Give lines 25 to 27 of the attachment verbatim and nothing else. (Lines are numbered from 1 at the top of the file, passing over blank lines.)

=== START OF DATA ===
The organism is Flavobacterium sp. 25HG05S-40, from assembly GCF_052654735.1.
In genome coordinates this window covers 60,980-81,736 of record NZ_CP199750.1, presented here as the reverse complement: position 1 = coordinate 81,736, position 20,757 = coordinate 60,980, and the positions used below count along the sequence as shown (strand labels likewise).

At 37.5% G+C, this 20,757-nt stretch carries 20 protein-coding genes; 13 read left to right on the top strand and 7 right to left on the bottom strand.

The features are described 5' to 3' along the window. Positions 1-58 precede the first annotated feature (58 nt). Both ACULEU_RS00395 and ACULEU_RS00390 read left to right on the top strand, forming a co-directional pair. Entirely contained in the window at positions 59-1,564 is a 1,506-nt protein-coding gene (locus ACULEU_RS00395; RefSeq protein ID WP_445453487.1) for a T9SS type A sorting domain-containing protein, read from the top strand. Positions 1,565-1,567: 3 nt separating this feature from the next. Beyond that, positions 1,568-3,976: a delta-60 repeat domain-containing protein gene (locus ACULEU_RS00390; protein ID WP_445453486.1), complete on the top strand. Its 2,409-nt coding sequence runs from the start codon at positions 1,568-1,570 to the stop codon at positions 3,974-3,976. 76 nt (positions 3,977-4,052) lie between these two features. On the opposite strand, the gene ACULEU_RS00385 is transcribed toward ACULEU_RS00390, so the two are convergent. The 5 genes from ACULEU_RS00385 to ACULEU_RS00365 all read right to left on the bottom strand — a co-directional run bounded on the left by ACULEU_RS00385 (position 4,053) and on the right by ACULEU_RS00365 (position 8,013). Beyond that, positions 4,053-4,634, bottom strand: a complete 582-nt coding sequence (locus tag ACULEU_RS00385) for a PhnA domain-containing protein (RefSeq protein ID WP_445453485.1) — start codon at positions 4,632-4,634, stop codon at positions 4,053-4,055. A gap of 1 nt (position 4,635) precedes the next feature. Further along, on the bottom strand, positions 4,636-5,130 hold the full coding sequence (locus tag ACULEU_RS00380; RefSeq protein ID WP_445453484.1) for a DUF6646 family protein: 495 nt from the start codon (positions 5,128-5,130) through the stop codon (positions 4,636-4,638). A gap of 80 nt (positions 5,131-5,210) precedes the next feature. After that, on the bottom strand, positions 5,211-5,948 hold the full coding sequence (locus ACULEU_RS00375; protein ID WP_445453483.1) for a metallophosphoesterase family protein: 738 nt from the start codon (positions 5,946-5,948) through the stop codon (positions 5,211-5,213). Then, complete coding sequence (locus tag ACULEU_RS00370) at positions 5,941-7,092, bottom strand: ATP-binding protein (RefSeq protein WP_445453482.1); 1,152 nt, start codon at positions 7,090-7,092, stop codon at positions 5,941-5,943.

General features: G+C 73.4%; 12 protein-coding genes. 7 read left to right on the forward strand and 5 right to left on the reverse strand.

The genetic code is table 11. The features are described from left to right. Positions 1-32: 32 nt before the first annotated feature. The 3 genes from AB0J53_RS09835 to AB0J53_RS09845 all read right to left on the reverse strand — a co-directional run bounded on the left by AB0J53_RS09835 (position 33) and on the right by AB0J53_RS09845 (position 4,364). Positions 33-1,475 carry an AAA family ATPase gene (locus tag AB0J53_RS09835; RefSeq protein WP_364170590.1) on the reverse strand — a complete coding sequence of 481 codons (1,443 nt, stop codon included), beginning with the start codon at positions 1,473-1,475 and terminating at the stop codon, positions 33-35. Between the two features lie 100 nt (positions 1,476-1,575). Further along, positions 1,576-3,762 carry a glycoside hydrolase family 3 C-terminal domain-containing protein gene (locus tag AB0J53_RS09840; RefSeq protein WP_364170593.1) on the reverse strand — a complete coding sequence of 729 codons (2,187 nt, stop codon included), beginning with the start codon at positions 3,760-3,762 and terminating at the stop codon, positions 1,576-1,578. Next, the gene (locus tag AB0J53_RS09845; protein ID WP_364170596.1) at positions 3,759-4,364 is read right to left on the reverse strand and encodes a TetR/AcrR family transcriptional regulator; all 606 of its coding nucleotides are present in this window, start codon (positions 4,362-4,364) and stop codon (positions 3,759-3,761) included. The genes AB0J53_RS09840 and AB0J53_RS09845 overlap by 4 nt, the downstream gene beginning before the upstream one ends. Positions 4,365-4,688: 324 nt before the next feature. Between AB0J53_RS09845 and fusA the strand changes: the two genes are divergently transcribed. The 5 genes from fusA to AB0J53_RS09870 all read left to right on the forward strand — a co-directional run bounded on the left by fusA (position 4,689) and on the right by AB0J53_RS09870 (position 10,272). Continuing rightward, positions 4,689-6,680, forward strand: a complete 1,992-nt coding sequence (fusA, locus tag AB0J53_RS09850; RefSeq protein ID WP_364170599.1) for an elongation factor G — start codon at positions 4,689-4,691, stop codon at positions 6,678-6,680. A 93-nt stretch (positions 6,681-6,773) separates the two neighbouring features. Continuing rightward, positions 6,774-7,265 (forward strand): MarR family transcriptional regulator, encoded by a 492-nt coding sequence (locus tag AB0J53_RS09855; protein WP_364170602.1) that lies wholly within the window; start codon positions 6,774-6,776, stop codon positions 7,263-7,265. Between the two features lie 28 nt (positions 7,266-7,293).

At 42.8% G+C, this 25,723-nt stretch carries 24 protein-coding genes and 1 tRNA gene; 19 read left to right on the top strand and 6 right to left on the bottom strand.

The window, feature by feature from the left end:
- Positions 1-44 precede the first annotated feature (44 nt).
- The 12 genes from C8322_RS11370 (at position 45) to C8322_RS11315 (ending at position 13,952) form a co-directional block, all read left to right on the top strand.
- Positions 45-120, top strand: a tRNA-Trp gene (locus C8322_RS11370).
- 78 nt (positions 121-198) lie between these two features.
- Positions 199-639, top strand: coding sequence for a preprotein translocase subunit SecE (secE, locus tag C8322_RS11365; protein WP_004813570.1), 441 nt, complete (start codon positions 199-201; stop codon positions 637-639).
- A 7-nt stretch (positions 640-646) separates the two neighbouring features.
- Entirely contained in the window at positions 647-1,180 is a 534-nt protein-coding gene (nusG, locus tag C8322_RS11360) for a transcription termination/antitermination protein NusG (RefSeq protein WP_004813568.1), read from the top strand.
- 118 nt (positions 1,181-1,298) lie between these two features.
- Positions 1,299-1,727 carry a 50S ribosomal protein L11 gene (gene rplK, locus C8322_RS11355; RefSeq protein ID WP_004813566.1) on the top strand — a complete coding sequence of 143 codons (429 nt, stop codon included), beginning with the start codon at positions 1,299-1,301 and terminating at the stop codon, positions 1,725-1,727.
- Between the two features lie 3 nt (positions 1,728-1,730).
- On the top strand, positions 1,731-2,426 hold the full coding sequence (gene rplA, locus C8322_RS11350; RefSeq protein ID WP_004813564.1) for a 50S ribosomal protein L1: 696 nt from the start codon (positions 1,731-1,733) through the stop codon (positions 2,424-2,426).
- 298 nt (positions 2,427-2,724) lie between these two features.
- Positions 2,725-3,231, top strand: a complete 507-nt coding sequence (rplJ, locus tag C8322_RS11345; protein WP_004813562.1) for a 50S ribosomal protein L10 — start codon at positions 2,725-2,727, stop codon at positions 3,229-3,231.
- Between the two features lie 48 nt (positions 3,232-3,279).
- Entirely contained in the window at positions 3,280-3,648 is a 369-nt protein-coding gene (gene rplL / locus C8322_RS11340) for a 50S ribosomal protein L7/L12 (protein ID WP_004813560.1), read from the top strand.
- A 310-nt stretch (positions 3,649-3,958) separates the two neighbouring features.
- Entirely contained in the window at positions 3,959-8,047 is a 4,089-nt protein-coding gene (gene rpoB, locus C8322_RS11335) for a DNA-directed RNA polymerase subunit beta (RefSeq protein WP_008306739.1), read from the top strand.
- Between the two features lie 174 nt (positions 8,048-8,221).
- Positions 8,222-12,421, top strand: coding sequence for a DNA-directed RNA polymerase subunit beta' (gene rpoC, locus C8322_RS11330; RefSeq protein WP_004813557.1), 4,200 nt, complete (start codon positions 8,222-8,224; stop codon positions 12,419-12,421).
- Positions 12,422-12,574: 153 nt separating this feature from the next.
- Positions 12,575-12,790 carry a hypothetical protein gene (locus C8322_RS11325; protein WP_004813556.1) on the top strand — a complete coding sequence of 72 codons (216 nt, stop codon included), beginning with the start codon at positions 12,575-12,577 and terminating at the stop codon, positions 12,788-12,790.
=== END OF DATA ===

- Entirely contained in the window at positions 3,959-8,047 is a 4,089-nt protein-coding gene (gene rpoB, locus C8322_RS11335) for a DNA-directed RNA polymerase subunit beta (RefSeq protein WP_008306739.1), read from the top strand.
- Between the two features lie 174 nt (positions 8,048-8,221).
- Positions 8,222-12,421, top strand: coding sequence for a DNA-directed RNA polymerase subunit beta' (gene rpoC, locus C8322_RS11330; RefSeq protein WP_004813557.1), 4,200 nt, complete (start codon positions 8,222-8,224; stop codon positions 12,419-12,421).